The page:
Wednesday, December 16, 2015

Creativity Killers: How to Fight Back


Secrets to Leading a Creative Life


Most people admit they would like to lead a more creative life, but for one reason or another they get stuck. The one thing they tell me that stops them most often is fear. I believe fear is the #1 killer of creativity. Let's deal with fear here, and learn some strategies on how to live with it.



 First of all, fear is not a bad thing. From the time we are small, we are taught not to run into traffic or stick our hands near a flame because it will hurt. It's ingrained in us to stay safe. That's a good thing. As we get older, we want to do things like ride a bicycle, or slide down the pole on a jungle gym. I know very few people who learned how to ride a bike without falling off at least once. How do we move from living carefully to taking risks?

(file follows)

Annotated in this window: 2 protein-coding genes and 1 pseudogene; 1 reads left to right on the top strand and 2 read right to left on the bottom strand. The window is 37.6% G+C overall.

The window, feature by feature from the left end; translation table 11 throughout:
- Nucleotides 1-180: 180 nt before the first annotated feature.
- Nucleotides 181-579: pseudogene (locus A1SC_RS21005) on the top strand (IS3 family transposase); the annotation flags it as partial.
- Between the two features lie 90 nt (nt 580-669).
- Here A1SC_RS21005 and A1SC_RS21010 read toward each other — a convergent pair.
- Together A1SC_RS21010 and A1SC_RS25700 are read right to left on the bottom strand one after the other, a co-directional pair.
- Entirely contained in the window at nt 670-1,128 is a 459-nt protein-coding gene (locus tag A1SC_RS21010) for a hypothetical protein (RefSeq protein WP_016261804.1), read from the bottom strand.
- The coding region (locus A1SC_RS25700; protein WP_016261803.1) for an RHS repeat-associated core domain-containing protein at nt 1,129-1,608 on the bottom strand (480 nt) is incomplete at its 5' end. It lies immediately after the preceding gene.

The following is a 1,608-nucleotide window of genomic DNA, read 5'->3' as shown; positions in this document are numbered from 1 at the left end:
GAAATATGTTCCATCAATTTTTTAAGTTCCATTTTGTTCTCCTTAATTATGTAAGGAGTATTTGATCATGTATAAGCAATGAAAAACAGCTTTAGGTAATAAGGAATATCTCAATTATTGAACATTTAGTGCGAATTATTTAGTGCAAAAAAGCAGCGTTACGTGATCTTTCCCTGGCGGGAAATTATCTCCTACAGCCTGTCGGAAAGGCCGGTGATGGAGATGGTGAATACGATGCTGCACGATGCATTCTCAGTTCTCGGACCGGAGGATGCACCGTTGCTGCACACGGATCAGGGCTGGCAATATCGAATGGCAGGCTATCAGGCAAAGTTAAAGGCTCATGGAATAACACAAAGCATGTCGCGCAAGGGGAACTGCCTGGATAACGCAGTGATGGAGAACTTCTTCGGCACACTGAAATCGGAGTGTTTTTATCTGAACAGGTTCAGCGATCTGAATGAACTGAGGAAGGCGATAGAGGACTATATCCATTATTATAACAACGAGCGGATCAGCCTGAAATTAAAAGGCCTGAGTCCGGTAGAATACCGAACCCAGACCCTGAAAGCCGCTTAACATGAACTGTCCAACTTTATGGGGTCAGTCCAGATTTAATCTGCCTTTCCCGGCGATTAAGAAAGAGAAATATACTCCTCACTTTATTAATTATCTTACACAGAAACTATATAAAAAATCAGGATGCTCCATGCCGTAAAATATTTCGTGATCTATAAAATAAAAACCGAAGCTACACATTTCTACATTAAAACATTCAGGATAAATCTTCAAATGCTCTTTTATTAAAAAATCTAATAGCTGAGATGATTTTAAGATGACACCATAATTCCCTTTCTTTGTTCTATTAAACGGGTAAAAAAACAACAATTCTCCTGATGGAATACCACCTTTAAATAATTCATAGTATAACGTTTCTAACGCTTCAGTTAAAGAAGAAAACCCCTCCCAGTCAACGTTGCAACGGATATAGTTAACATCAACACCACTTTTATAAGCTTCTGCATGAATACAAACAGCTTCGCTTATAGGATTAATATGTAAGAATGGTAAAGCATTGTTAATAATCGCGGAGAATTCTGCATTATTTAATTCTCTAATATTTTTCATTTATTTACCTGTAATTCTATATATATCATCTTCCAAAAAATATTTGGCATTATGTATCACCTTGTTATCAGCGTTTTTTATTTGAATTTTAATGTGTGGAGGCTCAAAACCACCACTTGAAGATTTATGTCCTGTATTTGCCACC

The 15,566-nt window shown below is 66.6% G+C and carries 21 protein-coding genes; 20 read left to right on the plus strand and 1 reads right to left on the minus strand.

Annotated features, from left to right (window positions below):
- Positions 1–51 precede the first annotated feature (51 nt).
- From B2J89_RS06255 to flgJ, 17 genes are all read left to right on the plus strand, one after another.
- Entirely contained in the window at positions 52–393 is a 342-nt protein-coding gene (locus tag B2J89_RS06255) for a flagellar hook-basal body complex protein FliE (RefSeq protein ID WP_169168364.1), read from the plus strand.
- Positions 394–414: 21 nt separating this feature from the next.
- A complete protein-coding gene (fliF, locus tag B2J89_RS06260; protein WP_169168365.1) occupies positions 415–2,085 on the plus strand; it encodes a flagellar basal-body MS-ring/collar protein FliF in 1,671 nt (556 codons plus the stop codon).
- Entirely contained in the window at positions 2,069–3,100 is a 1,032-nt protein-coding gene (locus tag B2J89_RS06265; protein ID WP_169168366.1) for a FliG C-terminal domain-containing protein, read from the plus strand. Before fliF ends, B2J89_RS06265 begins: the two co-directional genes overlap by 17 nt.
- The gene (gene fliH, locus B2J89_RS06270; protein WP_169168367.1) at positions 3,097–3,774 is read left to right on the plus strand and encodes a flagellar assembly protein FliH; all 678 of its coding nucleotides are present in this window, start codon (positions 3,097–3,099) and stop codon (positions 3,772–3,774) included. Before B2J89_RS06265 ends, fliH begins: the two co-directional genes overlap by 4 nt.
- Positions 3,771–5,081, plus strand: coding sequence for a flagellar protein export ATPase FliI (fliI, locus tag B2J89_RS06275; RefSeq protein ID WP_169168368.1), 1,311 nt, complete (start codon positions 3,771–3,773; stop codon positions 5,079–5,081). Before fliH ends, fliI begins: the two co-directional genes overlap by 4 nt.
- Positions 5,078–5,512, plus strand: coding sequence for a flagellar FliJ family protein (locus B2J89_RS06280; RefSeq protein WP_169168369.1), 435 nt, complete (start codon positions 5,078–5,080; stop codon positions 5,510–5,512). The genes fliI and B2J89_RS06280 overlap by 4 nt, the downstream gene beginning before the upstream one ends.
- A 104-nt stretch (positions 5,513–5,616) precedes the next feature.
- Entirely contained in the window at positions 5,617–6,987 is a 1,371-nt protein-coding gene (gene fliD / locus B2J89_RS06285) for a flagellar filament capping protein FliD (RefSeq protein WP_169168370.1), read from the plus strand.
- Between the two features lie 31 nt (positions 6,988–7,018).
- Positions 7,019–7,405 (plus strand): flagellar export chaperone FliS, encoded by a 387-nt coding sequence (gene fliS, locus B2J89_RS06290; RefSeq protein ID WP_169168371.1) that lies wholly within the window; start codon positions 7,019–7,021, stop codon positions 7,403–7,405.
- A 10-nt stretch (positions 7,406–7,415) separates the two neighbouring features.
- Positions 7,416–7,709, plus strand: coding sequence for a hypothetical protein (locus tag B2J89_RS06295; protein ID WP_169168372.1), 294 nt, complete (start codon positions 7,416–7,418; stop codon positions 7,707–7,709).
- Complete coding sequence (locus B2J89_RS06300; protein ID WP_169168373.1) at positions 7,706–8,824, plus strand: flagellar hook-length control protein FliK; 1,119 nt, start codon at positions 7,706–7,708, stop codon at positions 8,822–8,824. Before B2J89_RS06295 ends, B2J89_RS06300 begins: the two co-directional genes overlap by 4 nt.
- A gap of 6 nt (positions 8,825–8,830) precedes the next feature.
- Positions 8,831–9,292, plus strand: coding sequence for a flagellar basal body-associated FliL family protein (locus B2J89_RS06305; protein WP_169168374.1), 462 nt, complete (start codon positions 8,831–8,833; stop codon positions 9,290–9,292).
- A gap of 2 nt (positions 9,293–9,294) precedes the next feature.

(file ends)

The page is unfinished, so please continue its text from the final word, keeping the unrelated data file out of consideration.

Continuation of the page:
I know people who've broken their arms doing both these things! 

Ask yourself this: Do you believe the tumble off the bike is as good a lesson as finally achieving balance enough to ride? We fall, we get up, we try again, but all in all we're okay. (Wear a helmet!)


Once in a while there are a few who say, "If I don't try to ride, I won't ever get hurt." This falls short of the big lesson. Agreed, you won't get hurt--or even embarassed learning, but you'll also never know how the sun hits your eye as you're pumping over the crest of the hill on a hot summer morning, or feel the wind rush past your face while you're coming down the other side. You'll never know what it takes to fall down, skin both knees, and grit your teeth to try it again.